The Edward Byrne Memorial Justice Assistance Grant Program is the primary provider of federal criminal justice funding to state and local jurisdictions. The JAG program provides states and units of local government with critical funding necessary to support a wide range of program areas including law enforcement, prosecution and court programs, prevention and education programs, corrections and community corrections, drug treatment and enforcement, crime victim and witness initiatives, and planning, evaluation and technology improvement programs.
Purpose Areas: JAG funds may be used for local initiatives, technical assistance, training, personnel, equipment, supplies, contractual support, and information systems for criminal justice, as well as criminal justice-related research and evaluation activities that will improve or enhance:
- Law enforcement programs;
- Prosecution and court programs;
- Prevention and education programs;
- Corrections and community corrections programs;
- Drug treatment and enforcement programs;
- Planning, evaluation, and technology improvement programs;
- Crime victim and witness programs (other than compensation).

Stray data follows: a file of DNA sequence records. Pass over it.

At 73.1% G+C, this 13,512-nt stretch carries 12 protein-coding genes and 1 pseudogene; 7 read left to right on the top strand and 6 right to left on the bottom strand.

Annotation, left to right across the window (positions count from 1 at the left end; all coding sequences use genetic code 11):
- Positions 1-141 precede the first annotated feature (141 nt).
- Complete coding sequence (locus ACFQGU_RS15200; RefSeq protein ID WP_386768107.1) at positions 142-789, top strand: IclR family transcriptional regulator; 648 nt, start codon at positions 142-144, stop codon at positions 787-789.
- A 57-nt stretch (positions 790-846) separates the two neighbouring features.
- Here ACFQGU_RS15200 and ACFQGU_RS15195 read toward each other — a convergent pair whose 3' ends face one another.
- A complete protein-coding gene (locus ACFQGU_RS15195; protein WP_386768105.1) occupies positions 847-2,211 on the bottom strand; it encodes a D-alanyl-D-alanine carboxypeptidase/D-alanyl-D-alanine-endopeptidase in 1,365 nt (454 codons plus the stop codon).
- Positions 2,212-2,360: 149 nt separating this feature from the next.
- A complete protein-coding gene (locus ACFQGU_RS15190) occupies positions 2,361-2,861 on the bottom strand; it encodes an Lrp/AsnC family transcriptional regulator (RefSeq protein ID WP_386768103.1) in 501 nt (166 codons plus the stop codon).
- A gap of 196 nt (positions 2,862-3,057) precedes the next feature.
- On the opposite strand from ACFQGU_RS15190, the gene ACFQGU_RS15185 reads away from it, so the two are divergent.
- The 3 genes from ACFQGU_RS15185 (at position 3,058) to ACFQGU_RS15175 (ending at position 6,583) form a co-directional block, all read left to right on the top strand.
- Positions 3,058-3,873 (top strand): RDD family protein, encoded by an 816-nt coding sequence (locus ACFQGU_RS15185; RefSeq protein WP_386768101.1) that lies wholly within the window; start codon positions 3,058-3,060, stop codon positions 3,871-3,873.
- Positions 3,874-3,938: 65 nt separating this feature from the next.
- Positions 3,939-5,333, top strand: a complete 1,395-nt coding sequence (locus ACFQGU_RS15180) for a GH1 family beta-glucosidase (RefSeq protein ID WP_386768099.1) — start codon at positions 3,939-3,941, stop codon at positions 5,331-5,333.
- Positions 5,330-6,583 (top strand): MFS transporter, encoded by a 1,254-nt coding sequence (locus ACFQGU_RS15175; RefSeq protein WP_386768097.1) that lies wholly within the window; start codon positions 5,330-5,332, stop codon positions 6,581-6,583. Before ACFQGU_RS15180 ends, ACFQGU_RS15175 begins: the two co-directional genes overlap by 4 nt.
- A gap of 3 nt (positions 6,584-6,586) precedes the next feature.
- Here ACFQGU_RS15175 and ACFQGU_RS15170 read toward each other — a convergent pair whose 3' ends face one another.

Alabama receives JAG funds based on a formula that includes a minimum state allocation with the remaining amount determined by population and violent crime statistics. Once the state allocation is calculated, 60 percent of the funding is awarded to the state and 40 percent to eligible units of local government. State allocations also have a required variable pass through to units of local government, calculated by the Bureau of Justice Statistics from each state's crime expenditures. ADECA, in turn, allocates state funds to local entities based on a formula that takes into consideration the population of the area served and statistical data reported.
Funding cannot be used directly or indirectly for security enhancements or equipment to nongovernmental entities not engaged in criminal justice or public safety.